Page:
Thomas Rempston

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Arms of Sir Thomas Rempston, KG

Sir Thomas Rempston (or Ramston) KG (died 1406),was Constable of the Tower and an MP.

Order of the Garter Order of chivalry in England

The Order of the Garter is an order of chivalry founded by Edward III in 1348 and regarded as the most prestigious British order of chivalry in England and the United Kingdom. It is dedicated to the image and arms of Saint George, England's patron saint.

Constable of the Tower most senior appointment at the Tower of London

The Constable of the Tower is the most senior appointment at the Tower of London. In the Middle Ages a constable was the person in charge of a castle when the owner—the king or a nobleman—was not in residence. The Constable of the Tower had a unique importance as the person in charge of the principal fortress defending the capital city of England.

He was born the son of John Rempston at Rempstone, Nottinghamshire, where the family had long been settled.

Rempstone village in the United Kingdom

Rempstone is a village and civil parish in the Rushcliffe district of Nottinghamshire, although its closest town and postal address is Loughborough across the border in Leicestershire. The population of the civil parish at the 2011 census was 367. It is situated at the crossing of the A60 and A6006 roads. It has no schools. Rempston is mentioned in the 1086 Domesday Book.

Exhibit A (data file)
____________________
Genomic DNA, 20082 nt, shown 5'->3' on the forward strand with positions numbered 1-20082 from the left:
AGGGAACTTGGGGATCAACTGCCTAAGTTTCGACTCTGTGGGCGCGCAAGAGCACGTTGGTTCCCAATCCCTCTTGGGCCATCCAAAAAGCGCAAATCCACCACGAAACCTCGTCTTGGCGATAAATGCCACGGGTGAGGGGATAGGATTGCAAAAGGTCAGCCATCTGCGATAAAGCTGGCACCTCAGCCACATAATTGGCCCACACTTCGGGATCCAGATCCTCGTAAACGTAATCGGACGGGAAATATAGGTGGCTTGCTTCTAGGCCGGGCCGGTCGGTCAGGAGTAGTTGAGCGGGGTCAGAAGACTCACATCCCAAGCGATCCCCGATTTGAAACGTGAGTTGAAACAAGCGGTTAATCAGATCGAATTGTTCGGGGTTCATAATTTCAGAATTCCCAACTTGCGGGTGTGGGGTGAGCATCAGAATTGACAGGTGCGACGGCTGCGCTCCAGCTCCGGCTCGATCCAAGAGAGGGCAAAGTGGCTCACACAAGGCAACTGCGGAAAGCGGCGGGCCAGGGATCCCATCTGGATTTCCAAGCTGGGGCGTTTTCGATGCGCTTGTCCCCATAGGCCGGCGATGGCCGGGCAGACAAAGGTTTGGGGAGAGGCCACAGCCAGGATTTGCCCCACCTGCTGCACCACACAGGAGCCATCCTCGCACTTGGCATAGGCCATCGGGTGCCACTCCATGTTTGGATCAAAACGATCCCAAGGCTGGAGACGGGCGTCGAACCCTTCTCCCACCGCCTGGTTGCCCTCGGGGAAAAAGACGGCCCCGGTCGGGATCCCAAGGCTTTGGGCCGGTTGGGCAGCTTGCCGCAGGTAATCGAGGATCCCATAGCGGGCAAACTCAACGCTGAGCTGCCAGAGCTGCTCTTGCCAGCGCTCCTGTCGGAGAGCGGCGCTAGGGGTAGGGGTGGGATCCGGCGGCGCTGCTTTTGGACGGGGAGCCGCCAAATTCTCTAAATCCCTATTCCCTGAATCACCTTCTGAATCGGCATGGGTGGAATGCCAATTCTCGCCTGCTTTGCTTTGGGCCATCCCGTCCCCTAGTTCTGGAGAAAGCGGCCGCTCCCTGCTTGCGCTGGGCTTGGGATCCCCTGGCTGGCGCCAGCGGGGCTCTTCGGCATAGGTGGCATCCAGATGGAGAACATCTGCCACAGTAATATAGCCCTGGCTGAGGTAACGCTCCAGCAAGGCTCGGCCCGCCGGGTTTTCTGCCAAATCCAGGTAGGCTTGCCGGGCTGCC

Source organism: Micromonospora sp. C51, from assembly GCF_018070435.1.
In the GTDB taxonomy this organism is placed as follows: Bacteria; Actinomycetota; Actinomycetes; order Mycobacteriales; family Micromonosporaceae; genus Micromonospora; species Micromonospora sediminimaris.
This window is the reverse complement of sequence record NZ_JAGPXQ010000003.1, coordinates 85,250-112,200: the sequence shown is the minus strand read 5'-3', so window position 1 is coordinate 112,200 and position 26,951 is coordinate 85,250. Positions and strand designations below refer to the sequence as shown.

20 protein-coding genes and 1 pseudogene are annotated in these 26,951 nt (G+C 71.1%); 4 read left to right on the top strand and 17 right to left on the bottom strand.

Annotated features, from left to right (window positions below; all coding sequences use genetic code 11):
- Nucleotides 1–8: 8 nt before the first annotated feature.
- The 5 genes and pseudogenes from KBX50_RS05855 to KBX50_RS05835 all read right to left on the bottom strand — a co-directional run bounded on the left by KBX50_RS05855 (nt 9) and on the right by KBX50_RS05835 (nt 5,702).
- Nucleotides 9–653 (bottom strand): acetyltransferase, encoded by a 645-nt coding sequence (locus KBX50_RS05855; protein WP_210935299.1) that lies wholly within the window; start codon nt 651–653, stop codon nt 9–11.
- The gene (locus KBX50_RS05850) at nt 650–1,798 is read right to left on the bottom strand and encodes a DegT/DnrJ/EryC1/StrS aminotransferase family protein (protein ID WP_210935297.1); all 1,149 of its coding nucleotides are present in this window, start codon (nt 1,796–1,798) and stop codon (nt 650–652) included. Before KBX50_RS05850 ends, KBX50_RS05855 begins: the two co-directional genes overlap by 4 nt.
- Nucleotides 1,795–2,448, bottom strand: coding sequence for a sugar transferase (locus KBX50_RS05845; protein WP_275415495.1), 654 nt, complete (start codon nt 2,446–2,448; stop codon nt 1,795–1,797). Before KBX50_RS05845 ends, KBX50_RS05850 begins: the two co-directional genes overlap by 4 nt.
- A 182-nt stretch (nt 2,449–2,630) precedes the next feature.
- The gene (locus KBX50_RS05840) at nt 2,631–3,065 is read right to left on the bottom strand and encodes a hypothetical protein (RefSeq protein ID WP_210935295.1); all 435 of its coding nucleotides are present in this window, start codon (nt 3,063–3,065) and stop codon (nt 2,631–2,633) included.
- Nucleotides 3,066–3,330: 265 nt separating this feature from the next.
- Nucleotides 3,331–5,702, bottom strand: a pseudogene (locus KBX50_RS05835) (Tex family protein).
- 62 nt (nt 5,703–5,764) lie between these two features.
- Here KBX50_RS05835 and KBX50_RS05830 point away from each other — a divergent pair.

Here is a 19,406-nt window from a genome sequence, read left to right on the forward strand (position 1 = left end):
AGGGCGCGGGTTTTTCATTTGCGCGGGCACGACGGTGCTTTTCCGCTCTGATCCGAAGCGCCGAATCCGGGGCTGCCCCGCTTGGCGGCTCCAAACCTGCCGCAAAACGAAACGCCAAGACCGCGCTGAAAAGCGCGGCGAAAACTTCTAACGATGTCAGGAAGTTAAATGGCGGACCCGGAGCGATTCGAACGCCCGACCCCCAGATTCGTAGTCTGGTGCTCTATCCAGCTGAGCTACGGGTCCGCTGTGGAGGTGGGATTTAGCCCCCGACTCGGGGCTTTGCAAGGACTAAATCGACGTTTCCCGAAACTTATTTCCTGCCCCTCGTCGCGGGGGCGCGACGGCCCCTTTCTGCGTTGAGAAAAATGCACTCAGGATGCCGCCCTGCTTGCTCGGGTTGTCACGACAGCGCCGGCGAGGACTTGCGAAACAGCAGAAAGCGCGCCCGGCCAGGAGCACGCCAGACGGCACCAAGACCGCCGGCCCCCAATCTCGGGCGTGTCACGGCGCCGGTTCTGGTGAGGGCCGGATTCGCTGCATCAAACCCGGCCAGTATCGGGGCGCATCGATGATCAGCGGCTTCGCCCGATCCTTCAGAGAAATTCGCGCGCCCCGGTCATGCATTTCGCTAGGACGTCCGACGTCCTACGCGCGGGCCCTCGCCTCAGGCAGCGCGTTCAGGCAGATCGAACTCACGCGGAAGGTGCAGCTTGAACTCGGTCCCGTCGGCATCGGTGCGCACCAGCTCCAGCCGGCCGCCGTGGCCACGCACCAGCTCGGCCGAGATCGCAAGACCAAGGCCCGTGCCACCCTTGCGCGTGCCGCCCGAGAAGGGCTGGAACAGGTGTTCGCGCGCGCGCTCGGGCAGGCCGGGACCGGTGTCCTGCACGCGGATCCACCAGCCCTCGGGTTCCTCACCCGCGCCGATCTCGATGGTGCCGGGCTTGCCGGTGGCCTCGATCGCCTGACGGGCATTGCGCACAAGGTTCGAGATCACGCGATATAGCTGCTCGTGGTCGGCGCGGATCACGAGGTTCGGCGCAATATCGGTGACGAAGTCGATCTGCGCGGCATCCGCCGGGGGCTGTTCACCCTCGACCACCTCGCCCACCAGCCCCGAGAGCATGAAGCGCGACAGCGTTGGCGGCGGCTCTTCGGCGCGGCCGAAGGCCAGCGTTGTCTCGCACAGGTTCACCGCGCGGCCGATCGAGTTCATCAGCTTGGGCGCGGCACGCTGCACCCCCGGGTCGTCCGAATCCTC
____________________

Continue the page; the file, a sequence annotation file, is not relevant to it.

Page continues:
Nottinghamshire County of England

Nottinghamshire is a county in the East Midlands region of England, bordering South Yorkshire to the north-west, Lincolnshire to the east, Leicestershire to the south, and Derbyshire to the west. The traditional county town is Nottingham, though the county council is based in West Bridgford in the borough of Rushcliffe, at a site facing Nottingham over the River Trent.

In 1381 he was Knight of the Shire for Nottinghamshire, which he also represented in the parliaments of 1382, 1393, and 1395 and served as Sheriff of Nottinghamshire for 1393. In 1398 he adopted the cause of Henry, Earl of Derby, who had been exiled by Richard II, and in the following year made his way to France to join the earl. He was one of the fifteen lances who embarked with Henry at Boulogne and landed at Ravenspur in July 1399. In Shakespeare's Richard II (act ii. scene i. 298) his name is given as Sir John Ramston, probably to suit the metre. On 7 Oct. he was appointed Constable of the Tower, and in this capacity had custody of Richard II; he was present at Richard's abdication, and was one of the witnesses to the form of resignation signed by the king.

Nottinghamshire was a county constituency of the House of Commons of the Parliament of England then of the Parliament of Great Britain from 1707 to 1800 and of the Parliament of the United Kingdom from 1801 to 1832. It was represented by two Members of Parliament (MPs), traditionally known as Knights of the Shire.

The High Sheriff of Nottinghamshire, Derbyshire and the Royal Forests is a position established by the Normans in England.

Henry IV of England 15th-century King of England

Henry IV, also known as Henry Bolingbroke, was King of England from 1399 to 1413, and asserted the claim of his grandfather, Edward III, to the Kingdom of France.